Like the Gambaro Madonna, in Cima's work we find the child gazing away from the viewer. Indeed, of the four figures only the virgin settles her eyes upon the viewer. If from the virgins of Gentile and Francia we receive more or less equanimous tilts of head, notice how the virgin of Cima tilts away from us, her eyes having to peer downward, her lips without a pleasant curve. The child, meanwhile, twists away from the virgin's breasts. Unlike Gentile's two figures (whose bodies lean toward us in unison, almost creating a duo of parallel lines) and Francia's figures (whose postures slightly bend toward each other), the figures here motion in opposing directions. But notice how the lean of the child and the retraction of the virgin create a vertex at which the child's left leg intersects with the mother's arm. The leg, the arm, and the virgin's cord thus form the borders of a distinct triangle that draws the eye toward the secure "pinching in" of that single leg. So secure is it that even as the infant contorts to grasp Saint Catherine's wheat, the virgin requires little more of her hands than a few delicate fingertips and an offering of her thumb as a balance point.3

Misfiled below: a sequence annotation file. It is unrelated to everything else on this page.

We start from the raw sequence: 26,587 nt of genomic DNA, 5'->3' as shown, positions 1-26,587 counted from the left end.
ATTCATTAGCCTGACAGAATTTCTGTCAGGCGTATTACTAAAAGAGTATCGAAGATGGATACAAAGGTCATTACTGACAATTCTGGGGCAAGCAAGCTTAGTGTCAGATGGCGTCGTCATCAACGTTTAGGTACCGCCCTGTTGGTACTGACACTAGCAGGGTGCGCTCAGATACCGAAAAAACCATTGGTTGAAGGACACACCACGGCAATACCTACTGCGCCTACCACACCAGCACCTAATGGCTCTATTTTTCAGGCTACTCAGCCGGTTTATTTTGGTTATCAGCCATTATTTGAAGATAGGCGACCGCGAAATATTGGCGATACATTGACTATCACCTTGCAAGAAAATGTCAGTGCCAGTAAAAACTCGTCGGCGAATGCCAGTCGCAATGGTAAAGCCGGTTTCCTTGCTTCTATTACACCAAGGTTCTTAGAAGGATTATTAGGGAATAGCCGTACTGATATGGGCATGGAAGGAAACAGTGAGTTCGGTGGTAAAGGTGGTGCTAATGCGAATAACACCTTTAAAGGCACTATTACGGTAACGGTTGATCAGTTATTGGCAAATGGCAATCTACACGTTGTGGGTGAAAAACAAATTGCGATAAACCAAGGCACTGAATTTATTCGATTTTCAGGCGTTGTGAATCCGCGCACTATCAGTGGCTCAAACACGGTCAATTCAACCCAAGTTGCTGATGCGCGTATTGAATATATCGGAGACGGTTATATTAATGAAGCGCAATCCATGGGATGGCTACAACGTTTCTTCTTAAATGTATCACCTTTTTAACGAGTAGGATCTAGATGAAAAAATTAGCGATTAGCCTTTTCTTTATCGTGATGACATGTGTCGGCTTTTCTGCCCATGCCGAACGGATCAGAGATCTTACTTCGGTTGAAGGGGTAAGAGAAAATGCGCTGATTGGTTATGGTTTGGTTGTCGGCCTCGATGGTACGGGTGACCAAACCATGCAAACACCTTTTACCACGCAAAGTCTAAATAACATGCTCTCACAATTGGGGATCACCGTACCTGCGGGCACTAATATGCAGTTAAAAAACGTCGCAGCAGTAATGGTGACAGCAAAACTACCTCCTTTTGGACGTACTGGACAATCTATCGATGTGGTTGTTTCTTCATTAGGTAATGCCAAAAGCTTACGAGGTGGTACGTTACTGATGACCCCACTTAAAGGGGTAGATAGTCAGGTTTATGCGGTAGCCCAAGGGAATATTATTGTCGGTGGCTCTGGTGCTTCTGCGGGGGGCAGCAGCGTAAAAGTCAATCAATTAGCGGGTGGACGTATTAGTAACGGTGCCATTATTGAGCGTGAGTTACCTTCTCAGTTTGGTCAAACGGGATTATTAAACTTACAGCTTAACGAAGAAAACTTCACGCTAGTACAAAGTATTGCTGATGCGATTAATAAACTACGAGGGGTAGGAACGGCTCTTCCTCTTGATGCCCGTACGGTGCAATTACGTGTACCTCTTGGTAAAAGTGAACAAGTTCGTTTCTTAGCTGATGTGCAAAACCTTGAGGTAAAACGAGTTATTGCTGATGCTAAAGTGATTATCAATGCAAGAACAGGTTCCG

Additionally, of the three works, the shadowing of Cima's painting is rendered most realistically, with the primary light source coming from above, behind, and to the left of the artist. The shadow of the child falls onto the mother's gown, with the head producing the largest area of shade, just over the underarm. The child's shadow narrows and darkens as it follows the contour of the left leg. The effect is precise and permits us to locate the child in realistic space4: the leg is closest to the mother's body whereas the head and shoulders lean away.